FEATURE | 13 March 2020

Photos: Courtesy of Twin Phantom
Interview & Text: Maximilian Botsio

TWIN PHANTOM

Elijah Russell and Bryce Walters grew up together as next door neighbours in Portland, Oregon and used their combined taste in music to create a new and versatile sound.
At the end of February, pop band Twin Phantom released their first EP Self Aware. So, we sat down with Elijah and Bryce to chat about their creative process, their first impression of each other and their biggest fashion icon. 

Do you remember your first impression of each other?

Bryce: My first impression of Elijah was when I was 11 years old. He had just moved into my neighborhood, and when I finally hung out with him, I remember being annoyed because all of his Yu-Gi-Oh cards were in German, and I couldn't understand what they said.

Elijah: I remember feeling like he and I probably wouldn’t have a lot in common, but we met because our parents arranged a play date.

Do you remember your first encounter with music? At what point did you decide to make music together?


Bryce: My first encounter with an instrument was with an old keyboard in the guest room closet. After learning how to play piano, I started to experiment with other instruments. I came to Elijah with what I’d been learning, and after a few years, this led to the inspiration for starting the band. Elijah and I started out playing cover songs with Elijah on guitar while I played drums.

Elijah: I’ve always been doing music and learning to play instruments. I feel like Bryce got more interested in music and started taking it seriously like 5 years ago or so.

What is the creative process like when you’re making music together?

Bryce: When Elijah and I create music, our creative process depends on who starts the song. Elijah is typically driven by doing something new that he has never tried or has never heard before. My inspiration is through light and emotion/what I’m currently feeling. Elijah will typically start a song, and I’ll spice it up and add production value. When I start a song, it’s typically only a chord progression or melody that Elijah will spice up. We tend to ‘trade off’.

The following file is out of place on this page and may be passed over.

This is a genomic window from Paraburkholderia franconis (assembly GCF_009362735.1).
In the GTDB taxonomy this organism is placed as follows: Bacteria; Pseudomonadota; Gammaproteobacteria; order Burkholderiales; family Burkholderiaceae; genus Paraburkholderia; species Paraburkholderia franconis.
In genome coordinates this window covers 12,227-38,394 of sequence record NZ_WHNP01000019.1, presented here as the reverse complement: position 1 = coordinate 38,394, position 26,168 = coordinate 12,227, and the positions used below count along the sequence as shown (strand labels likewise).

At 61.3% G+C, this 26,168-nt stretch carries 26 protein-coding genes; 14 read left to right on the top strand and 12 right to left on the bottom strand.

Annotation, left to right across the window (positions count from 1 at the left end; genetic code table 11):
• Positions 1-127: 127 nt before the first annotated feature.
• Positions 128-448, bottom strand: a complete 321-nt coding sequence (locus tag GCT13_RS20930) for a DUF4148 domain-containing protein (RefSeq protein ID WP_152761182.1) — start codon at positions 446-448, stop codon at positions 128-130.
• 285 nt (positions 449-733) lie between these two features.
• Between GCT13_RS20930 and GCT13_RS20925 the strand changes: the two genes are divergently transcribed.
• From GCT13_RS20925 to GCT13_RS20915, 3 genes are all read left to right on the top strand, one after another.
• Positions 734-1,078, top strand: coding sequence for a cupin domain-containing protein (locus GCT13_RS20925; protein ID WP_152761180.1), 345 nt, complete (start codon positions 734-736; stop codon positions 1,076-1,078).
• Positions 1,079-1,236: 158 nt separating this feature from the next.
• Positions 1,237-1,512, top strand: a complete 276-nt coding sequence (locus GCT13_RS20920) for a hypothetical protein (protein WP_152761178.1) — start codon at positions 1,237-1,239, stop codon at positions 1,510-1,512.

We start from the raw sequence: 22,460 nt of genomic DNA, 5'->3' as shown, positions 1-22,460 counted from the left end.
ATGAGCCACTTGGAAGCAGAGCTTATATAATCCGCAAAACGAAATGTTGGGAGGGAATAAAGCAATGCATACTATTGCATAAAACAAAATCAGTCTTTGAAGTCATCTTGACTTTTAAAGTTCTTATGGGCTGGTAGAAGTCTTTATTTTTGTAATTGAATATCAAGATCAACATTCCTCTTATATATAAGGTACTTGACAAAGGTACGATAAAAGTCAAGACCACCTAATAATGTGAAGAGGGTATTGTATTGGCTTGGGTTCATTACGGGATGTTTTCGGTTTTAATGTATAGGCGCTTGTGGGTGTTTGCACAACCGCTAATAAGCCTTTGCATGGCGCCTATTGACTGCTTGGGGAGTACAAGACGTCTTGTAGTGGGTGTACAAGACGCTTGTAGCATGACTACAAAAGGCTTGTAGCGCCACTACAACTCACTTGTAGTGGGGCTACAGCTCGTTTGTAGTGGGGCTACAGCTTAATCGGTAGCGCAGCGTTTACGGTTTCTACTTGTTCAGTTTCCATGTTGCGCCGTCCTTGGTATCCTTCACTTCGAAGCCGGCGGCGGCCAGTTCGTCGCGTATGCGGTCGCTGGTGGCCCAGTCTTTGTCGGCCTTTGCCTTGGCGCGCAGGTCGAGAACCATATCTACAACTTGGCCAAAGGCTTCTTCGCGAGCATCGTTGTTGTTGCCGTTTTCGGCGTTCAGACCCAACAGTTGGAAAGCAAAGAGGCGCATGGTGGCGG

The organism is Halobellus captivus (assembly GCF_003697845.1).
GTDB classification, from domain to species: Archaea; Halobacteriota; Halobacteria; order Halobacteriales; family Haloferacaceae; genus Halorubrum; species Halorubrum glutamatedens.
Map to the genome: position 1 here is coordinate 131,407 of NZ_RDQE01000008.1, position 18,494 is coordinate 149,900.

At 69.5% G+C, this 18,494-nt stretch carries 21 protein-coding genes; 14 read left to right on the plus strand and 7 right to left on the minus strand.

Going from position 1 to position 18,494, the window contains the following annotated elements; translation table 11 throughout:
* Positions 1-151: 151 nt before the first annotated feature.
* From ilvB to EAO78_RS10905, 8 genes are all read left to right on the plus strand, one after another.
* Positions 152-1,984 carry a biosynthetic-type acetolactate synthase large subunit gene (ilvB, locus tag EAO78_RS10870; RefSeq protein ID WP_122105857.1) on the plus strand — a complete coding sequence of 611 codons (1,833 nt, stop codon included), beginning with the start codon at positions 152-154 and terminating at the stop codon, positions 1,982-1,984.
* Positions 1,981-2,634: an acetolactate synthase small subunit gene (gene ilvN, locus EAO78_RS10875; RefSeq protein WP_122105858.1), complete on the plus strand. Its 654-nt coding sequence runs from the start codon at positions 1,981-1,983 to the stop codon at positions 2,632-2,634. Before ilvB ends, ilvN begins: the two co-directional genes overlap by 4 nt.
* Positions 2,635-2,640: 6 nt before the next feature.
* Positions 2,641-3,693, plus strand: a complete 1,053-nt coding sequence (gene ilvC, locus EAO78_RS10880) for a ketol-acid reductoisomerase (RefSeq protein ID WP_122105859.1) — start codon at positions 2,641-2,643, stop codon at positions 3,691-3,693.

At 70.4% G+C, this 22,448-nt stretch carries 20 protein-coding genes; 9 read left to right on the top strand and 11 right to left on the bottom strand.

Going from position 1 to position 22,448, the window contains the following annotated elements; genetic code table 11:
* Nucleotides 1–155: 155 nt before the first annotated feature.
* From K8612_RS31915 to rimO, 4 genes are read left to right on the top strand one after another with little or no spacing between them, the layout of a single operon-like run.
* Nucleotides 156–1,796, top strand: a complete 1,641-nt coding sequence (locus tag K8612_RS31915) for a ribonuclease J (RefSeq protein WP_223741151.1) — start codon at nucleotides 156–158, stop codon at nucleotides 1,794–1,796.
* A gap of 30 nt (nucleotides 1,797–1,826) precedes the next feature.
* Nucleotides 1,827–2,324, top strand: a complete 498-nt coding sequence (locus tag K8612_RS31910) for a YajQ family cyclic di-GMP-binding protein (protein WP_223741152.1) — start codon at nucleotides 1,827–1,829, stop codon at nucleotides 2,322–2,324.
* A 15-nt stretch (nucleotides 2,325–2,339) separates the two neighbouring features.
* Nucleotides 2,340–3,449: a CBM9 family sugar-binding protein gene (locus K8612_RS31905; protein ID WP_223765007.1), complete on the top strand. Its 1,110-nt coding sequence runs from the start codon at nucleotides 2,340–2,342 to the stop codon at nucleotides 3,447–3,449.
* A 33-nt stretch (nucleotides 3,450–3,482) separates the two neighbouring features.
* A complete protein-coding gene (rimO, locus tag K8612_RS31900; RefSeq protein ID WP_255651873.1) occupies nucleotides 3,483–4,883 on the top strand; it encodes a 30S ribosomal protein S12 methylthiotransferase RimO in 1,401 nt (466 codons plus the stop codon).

Elijah: I start my beats by doing something random and unfamiliar, then based on feeling, I try and make it make sense. I’ll press random notes and quantize it and try to make sense of it. Bryce ties a lot of the product together once most of the ideas are there.

What was your inspiration behind your song ‘High Road’?

Elijah: We started ‘High Road’ with a small riff that Bryce came up with, and I wanted to combine Latin sounding elements and trap music. The song is not about something that I’ve personally experienced, but I feel that potentially it could relate to someone else’s story. My songs are often telling a story from a different perspective than my own.

How do you decide who does the beats and who sings? Or do you do everything together?

Bryce: What typically happens is we’ll come to each other with song ideas where one of us might come up with a beat or melody. It really depends if we both like what we have. Some songs Elijah will come up with a melody, and I might add a beat to it, or the other way around. The songs we currently have out right now are mostly melodies done by Elijah, a lot of the beats are shared between us when it comes to playing/programming.